It may seem easy to avoid a collision with a 200-ton locomotive, and yet a vehicle or pedestrian is hit by a train every three hours in the United States, according to Operation Lifesaver, a nonprofit group that promotes railroad safety. Follow these tips and use extra caution the next time you find yourself at a railroad crossing.
Always Expect That A Train Is Coming
Trains always win: They always get the right of way, they don’t always follow set schedules, and they can move in any direction. Keep your wits about you and always expect that a train might be present and moving.
Stop, Look & Listen
Stay alert when crossing railroad tracks or standing close to a platform. Stop texting and remove your headphones any time you’re near the tracks.
With new technology, trains are quieter than ever, so lower your radio and listen closely as you approach a railroad crossing. Don’t rely on hearing a train horn to know if a train is coming; train operators do not always use their horn as a warning when approaching an intersection.
Give Them Space
A train can extend more than three feet beyond the rail in either direction; keep a healthy distance of at least 15 feet from the rails at all times.
Trains can be deceptive, too. If you see one in the distance, it’s probably moving much faster than it appears. Although you’ve seen it in action movies, never try to beat a train or drive around lowered gates. Even if the engineer sees you, a train can take up to a mile to stop once the emergency brakes are applied.
Be patient; after a train passes, wait for the gates to raise completely, since another train could be coming from the other direction. Proceed through the crossing only if you are sure you can completely clear the crossing without stopping. Don’t ever stop on the tracks.
Remember, train tracks are private property. Walking or playing on the tracks is trespassing—and dangerous! It’s also illegal and dangerous to cross train tracks, except at a designated pedestrian or road crossing.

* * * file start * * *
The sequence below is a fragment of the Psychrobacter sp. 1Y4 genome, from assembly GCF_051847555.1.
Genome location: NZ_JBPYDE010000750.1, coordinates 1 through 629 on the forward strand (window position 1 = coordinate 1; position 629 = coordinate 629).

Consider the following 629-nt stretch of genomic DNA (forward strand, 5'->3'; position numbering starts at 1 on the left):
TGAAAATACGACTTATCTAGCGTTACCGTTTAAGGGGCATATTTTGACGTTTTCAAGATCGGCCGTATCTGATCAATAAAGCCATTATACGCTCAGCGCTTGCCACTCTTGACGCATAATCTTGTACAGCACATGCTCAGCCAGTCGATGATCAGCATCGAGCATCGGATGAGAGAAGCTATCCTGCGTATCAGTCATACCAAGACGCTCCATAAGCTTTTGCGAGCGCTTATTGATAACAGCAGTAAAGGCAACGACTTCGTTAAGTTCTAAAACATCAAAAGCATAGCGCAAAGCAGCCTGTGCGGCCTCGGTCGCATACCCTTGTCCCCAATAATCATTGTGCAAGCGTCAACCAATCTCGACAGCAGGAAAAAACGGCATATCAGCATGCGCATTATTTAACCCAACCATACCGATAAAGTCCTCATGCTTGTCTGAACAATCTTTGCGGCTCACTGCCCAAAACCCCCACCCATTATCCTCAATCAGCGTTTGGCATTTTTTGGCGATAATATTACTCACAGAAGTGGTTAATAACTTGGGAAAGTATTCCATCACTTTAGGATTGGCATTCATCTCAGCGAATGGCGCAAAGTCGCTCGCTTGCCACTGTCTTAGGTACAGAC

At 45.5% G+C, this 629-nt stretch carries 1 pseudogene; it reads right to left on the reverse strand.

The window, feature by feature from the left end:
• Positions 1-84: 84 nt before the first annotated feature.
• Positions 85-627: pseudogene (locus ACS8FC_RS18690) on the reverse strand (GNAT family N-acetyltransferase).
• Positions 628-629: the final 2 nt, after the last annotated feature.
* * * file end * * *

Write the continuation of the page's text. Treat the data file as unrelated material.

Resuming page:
Know What To Do In An Emergency
If your vehicle ever stalls on the tracks, exit immediately and run away from the tracks toward where the train is coming from. If you run in the same direction as the train is moving, it could push your vehicle and other debris toward you.
If you see a vehicle stopped on the tracks, immediately call 911 or the number on the Emergency Notification Sign posted near the crossing. It will list the crossing number and street so train operators can be notified as early as possible.
Staying protected behind the wheel involves both knowing these rules of the road and having quality car insurance coverage. Get a fast, free quote from GEICO today. For even more safe-driving tips, check out the Car Safety & Insurance section on GEICO More.
By Nathan Erb
Next article: Walk This Way: Pedestrian Safety Tips That Could Save Your Life
I was talking hands free on the phone and the red flashing lights confused me for a moment. The far arm started coming down and I realized a train was coming. I safely checked my mirror and reversed and backed up before the close arm would hit my new car. What a wake up call. Thank God.
veronica R Spliethoff says,
This site doesn’t say how to respond to a railroad crossing on a busy road that you must take to cross a bridge. this crossing has no lights or gates and relies on a flagman ( to re-olace the last flagman who was killed at the site)
Rasik Rana says,
Just like to know in Los Angeles, California before how much time the gates are lowered
when the train is approching the rail road crossing. In minutes or seconds.
Audrey Gantt says,
A very good way to keep your ? skill on top.
Lee. Cj o h e n says,
I feel better about my driving not that I took the driving course
Mohan Rao says,
Do not enter the track area (crossing gate) until the vehicle infront of you has fully cleared the tracks leaving you enough space for your vehicle to cross the tracks fully without stopping.
Andrew J Nudo says,
If I want to work on a roadway, how far from the tracks must I be?
There are many unprotected railway crossings especially in rural areas…..plus ,watch out for that crossing arm! Allow plenty of distance for safety sake.